On my first thru-hike, night hiking was a novelty. It was something we did to see the stars, or to cross the Mojave Desert. I was comfortable with it, but it wasn’t a common practice. We did it as a group, a marching parade of headlamps down the Pacific Crest Trail.
But, in the last ten years, as I have taken on bigger and bigger projects, night hiking has become common practice. And, it isn’t always done to log more miles, or as a strategy to set a record.
Nature at night is a different experience. The trails are clear of people, different animals are around, and the endless expanse of the universe is visible directly overhead. It didn’t happen overnight, but I have come to love what hiking in the dark offers.
Here are a few for how to make the most out of the experience!
Even on familiar trails, my pace at night is slower. Each rock, root, and obstacle is easier to miss, and the solitary beam of my headlamp can only illuminate the trail so much.
Last winter, while training for the Barkley Marathons, I ran the same mile stretch of trail that gained 1,700 feet of elevation over and over again, but my pace at night always paled in comparison to what I could do during the day. It was not that I didn’t know every inch of the trail, but more that my comfort level was at a slower pace.
At night it is important to accept that everything is slower. Whether it is finding an item in a backpack, finding the right route at a trail intersection, or simply walking down a trail, night hiking is just slower.
Maggie and I recently hiked the Ouachita Trail and she started out with a headlamp that simply was not powerful enough to comfortably illuminate the trail. At full power, it died within an hour and at low power, she could not see well enough to hike.
Having the right gear to hike at night makes the difference between a comfortable experience and a frustrating one.
Gear does not begin and end at illumination. The temperature is cooler at night, the wind can unexpectedly pick up, and batteries drain much quicker. Being prepared with excess layers, gloves, and battery power can go a long way in aiding successful night hiking.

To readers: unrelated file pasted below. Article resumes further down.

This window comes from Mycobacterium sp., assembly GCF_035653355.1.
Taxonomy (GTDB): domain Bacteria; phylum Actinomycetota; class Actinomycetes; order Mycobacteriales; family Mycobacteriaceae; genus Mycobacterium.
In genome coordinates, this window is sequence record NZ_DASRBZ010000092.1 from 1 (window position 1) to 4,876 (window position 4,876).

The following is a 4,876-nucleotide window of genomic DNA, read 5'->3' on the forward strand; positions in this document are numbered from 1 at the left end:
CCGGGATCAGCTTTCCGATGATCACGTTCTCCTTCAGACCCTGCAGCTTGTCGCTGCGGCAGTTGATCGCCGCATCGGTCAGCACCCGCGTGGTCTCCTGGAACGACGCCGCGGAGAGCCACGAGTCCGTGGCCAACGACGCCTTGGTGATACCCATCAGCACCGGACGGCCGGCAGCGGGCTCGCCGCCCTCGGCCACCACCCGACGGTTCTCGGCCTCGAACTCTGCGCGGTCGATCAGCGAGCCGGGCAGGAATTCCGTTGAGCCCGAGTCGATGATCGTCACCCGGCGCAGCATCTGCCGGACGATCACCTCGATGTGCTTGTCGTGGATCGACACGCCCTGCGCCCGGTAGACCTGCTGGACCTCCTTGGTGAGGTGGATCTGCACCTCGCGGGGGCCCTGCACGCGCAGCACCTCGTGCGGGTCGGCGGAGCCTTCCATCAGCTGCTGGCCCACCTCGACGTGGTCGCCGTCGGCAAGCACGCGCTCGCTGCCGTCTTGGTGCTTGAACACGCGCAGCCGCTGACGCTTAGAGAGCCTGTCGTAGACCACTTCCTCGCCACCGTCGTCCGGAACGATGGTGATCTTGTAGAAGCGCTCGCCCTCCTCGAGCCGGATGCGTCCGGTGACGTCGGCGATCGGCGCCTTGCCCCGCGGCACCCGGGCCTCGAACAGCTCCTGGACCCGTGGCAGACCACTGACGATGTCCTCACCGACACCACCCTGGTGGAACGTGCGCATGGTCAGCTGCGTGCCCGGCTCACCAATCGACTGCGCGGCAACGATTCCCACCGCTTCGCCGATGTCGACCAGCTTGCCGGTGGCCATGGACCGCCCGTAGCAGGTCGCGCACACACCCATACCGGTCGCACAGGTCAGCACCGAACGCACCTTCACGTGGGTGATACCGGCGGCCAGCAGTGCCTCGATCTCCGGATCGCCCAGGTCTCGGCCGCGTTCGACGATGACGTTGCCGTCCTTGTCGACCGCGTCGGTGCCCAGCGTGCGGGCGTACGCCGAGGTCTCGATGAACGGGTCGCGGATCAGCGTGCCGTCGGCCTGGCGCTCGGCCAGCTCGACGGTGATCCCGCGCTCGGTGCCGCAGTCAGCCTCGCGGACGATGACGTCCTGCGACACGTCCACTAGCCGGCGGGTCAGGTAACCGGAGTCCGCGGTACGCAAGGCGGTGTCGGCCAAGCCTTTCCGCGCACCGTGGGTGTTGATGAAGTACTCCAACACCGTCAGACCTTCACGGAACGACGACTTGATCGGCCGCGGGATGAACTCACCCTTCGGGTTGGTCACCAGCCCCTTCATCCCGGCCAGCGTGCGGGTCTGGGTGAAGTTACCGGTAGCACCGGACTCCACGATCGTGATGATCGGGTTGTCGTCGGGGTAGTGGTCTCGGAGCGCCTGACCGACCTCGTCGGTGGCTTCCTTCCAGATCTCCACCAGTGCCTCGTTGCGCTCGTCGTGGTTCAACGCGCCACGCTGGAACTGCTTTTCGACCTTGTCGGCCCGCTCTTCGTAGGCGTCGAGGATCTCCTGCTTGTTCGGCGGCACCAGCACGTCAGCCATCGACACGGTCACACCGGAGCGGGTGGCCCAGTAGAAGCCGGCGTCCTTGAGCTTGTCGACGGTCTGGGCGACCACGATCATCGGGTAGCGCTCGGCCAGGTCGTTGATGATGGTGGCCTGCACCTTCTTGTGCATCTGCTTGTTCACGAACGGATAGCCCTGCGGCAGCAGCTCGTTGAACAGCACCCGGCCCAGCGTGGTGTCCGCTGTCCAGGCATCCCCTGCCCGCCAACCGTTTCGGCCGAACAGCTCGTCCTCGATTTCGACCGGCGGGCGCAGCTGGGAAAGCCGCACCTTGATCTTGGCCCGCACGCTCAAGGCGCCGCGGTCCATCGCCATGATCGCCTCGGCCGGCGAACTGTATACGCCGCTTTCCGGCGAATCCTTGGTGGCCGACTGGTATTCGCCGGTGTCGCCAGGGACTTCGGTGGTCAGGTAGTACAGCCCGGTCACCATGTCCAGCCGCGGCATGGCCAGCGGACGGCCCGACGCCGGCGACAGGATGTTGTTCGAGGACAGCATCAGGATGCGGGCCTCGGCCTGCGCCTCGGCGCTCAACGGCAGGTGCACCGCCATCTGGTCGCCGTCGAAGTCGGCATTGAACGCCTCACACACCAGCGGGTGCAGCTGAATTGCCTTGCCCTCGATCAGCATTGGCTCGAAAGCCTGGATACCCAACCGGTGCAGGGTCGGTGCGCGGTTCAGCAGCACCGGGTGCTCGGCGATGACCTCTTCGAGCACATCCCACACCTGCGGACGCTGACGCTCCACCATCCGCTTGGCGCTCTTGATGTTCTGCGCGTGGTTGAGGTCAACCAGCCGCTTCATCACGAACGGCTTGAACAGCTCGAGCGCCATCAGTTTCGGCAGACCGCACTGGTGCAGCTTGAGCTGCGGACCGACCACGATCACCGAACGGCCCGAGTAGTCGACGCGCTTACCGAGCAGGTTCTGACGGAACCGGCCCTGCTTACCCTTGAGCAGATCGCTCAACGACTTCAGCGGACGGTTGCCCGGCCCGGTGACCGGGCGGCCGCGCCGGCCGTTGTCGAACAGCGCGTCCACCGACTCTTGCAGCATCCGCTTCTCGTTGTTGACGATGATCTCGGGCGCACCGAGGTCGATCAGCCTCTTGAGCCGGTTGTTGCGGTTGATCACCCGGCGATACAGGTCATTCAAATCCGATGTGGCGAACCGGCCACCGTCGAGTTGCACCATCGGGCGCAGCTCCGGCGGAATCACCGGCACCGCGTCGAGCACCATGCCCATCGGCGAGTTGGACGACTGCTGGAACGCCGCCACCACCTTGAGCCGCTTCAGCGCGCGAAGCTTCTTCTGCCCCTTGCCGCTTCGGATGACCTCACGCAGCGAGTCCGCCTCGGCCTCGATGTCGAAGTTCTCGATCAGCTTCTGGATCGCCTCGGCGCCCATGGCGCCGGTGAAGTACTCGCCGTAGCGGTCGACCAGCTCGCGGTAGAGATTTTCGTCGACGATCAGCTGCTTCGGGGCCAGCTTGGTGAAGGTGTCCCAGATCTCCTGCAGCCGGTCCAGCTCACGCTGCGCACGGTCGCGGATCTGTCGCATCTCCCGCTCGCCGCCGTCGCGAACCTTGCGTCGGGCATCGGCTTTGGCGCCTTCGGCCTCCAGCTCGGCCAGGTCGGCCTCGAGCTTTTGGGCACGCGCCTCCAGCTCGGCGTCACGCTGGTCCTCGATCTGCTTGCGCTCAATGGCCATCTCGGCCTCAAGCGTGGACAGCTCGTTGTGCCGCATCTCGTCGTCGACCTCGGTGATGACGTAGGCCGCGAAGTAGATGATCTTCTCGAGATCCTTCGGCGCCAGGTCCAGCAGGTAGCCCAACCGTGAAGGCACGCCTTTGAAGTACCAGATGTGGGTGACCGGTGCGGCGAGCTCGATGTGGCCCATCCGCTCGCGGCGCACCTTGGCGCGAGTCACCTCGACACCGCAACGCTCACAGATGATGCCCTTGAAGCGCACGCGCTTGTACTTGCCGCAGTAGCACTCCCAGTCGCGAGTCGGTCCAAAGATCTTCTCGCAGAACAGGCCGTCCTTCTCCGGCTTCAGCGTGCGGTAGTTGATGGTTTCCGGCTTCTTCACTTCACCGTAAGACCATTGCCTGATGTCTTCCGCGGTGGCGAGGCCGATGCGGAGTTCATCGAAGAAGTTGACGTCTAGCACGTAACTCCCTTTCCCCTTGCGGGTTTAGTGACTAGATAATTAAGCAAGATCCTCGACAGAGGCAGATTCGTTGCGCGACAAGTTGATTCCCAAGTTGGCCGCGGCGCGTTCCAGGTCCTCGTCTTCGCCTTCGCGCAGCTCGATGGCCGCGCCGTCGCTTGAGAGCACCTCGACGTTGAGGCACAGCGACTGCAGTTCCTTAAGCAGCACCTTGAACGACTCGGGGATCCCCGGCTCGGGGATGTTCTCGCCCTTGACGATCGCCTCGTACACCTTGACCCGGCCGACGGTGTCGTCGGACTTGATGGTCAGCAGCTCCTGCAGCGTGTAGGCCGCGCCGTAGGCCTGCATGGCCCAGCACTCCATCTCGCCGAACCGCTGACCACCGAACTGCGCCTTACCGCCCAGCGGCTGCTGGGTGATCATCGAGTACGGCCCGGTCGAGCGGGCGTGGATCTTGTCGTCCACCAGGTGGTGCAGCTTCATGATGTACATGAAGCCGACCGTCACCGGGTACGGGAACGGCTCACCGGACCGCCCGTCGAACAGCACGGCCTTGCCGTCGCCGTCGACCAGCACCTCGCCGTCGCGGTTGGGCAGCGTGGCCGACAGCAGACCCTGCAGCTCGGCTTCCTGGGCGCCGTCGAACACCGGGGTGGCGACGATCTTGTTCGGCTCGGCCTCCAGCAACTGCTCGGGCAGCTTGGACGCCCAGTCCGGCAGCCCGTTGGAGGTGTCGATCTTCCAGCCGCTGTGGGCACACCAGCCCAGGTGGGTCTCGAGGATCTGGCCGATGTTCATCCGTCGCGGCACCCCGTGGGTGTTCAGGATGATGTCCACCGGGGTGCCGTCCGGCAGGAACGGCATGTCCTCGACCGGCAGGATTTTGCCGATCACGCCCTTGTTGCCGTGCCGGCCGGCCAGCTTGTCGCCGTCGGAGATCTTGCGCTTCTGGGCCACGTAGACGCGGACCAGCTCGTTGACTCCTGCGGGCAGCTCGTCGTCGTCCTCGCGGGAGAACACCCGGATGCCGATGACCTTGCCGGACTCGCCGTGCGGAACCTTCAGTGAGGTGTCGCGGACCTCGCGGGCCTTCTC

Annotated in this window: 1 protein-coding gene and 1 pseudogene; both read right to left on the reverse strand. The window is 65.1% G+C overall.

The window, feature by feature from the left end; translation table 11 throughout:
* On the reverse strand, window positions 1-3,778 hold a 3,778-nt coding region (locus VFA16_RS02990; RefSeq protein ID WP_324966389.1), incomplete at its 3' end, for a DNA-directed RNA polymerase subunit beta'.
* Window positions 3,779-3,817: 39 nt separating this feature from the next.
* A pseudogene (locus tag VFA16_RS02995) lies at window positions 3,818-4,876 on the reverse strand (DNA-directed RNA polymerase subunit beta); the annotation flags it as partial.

On the Colorado Trail Record I carried two headlamps: one battery powered and one rechargeable. Despite wanting to cut as much weight as I could for nine unsupported days, I was willing to carry the backup to ensure there was no obstacle in logging night miles.
Double Check Twice
On the Continental Divide Trail, I was hiking in the dark trying to camp right at the crossing of the Adams Fork of the Conejos River. I dropped down to the river and followed the trail just waiting for when it turned to the right and crossed the flowing water. That would be my camp spot. Thirty minutes went by, and then an hour, but the crossing never came.
It was cold and I was avoiding opening up my phone to conserve battery, but eventually I took my pack off and sat down to see how much further until my river crossing. As soon as my location showed up, I realized I had walked three miles down the wrong trail. By neglecting to double-check along the way, I had wasted two good hours of night hiking.
Also, always give the places you stop, for a rest or for the night, a solid once over. I have lost multiple sporks simply because I didn’t double-check where I was sitting.
Look and Listen
The last item on the list is not so much a tip but a suggestion. We grow up living our lives structured around the light of the day, and retreating indoors when the sun sets. But night hiking takes that tradition and completely upsets the norms that are ingrained. It offers a completely different view, ambiance, and experience than hiking during the day.
People often hike with headphones or focus only on the beam of their headlamp, but hiking at night can offer so much more. On the Appalachian Trail, I was hiking at night in Virginia and was so moved by the brightness of the stars I took my pack off, turned my headlamp off, and stared straight up into the night sky. It made me feel so small yet so much a part of the universe.
Take the time to appreciate the night, recognize the sounds, enjoy the stars and the landscape, and focus on the newness of the experience, rather than the differences between night and day.
Jeff Garmire is a hiker, author, and writer who lives in Bozeman, MT. Since 2011 he has hiked 30,000 miles and set 15 trail records. He is the co-founder of BackpackingRoutes.com and the author of the book Free Outside.
I really enjoy hiking at night, but it’s risky here in Texas, especially right now. There are a lot of nocturnal wild hogs out and about, and this is their rutting season. I came across a few on a trail in north Texas at around 4am, and promised myself I’d never hike in the dark again (at least in Texas). They’re just too numerous, too unpredictable, and too hard to see in the dark.